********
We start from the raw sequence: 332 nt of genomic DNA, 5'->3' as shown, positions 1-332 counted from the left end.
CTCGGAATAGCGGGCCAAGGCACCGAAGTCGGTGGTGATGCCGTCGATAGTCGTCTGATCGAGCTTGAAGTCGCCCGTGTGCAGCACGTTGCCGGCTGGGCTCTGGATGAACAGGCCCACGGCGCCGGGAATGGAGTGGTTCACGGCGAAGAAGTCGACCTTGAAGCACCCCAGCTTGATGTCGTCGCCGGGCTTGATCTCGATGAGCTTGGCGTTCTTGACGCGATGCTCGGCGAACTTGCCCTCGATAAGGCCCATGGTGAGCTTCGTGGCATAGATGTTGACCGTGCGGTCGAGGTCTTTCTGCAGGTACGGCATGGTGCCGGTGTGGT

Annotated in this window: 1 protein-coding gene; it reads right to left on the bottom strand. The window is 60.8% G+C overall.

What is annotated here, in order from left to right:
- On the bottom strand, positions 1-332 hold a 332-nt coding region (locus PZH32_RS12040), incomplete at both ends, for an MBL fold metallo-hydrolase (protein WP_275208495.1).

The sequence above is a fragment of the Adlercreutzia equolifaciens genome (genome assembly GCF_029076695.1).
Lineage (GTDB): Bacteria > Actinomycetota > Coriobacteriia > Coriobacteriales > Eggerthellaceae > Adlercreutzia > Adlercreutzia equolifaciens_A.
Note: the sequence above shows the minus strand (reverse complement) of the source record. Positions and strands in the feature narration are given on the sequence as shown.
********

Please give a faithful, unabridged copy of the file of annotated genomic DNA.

We start from the raw sequence: 332 nt of genomic DNA, 5'->3' as shown, positions 1-332 counted from the left end.
CTCGGAATAGCGGGCCAAGGCACCGAAGTCGGTGGTGATGCCGTCGATAGTCGTCTGATCGAGCTTGAAGTCGCCCGTGTGCAGCACGTTGCCGGCTGGGCTCTGGATGAACAGGCCCACGGCGCCGGGAATGGAGTGGTTCACGGCGAAGAAGTCGACCTTGAAGCACCCCAGCTTGATGTCGTCGCCGGGCTTGATCTCGATGAGCTTGGCGTTCTTGACGCGATGCTCGGCGAACTTGCCCTCGATAAGGCCCATGGTGAGCTTCGTGGCATAGATGTTGACCGTGCGGTCGAGGTCTTTCTGCAGGTACGGCATGGTGCCGGTGTGGT

Annotated in this window: 1 protein-coding gene; it reads right to left on the bottom strand. The window is 60.8% G+C overall.

What is annotated here, in order from left to right:
- On the bottom strand, positions 1-332 hold a 332-nt coding region (locus PZH32_RS12040), incomplete at both ends, for an MBL fold metallo-hydrolase (protein WP_275208495.1).

The sequence above is a fragment of the Adlercreutzia equolifaciens genome (genome assembly GCF_029076695.1).
Lineage (GTDB): Bacteria > Actinomycetota > Coriobacteriia > Coriobacteriales > Eggerthellaceae > Adlercreutzia > Adlercreutzia equolifaciens_A.
Note: the sequence above shows the minus strand (reverse complement) of the source record. Positions and strands in the feature narration are given on the sequence as shown.